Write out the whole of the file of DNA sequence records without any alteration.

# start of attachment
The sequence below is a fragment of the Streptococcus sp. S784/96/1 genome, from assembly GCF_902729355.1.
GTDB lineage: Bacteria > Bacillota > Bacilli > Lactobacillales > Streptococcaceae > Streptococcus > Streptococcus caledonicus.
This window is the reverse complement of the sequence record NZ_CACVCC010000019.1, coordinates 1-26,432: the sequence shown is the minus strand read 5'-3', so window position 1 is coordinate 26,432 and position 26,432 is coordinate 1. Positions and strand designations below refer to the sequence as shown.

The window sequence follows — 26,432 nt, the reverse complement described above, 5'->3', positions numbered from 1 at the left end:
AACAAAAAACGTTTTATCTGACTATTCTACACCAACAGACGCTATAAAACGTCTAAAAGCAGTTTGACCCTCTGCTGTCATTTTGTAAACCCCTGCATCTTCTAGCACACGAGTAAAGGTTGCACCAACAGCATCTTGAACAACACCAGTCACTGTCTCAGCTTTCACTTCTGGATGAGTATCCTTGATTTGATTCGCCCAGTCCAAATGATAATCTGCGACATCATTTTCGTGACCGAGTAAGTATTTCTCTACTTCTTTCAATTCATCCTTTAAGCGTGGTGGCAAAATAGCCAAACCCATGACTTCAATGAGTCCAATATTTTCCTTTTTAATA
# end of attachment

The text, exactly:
The sequence below is a fragment of the Streptococcus sp. S784/96/1 genome, from assembly GCF_902729355.1.
GTDB lineage: Bacteria > Bacillota > Bacilli > Lactobacillales > Streptococcaceae > Streptococcus > Streptococcus caledonicus.
This window is the reverse complement of the sequence record NZ_CACVCC010000019.1, coordinates 1-26,432: the sequence shown is the minus strand read 5'-3', so window position 1 is coordinate 26,432 and position 26,432 is coordinate 1. Positions and strand designations below refer to the sequence as shown.

The window sequence follows — 26,432 nt, the reverse complement described above, 5'->3', positions numbered from 1 at the left end:
AACAAAAAACGTTTTATCTGACTATTCTACACCAACAGACGCTATAAAACGTCTAAAAGCAGTTTGACCCTCTGCTGTCATTTTGTAAACCCCTGCATCTTCTAGCACACGAGTAAAGGTTGCACCAACAGCATCTTGAACAACACCAGTCACTGTCTCAGCTTTCACTTCTGGATGAGTATCCTTGATTTGATTCGCCCAGTCCAAATGATAATCTGCGACATCATTTTCGTGACCGAGTAAGTATTTCTCTACTTCTTTCAATTCATCCTTTAAGCGTGGTGGCAAAATAGCCAAACCCATGACTTCAATGAGTCCAATATTTTCCTTTTTAATA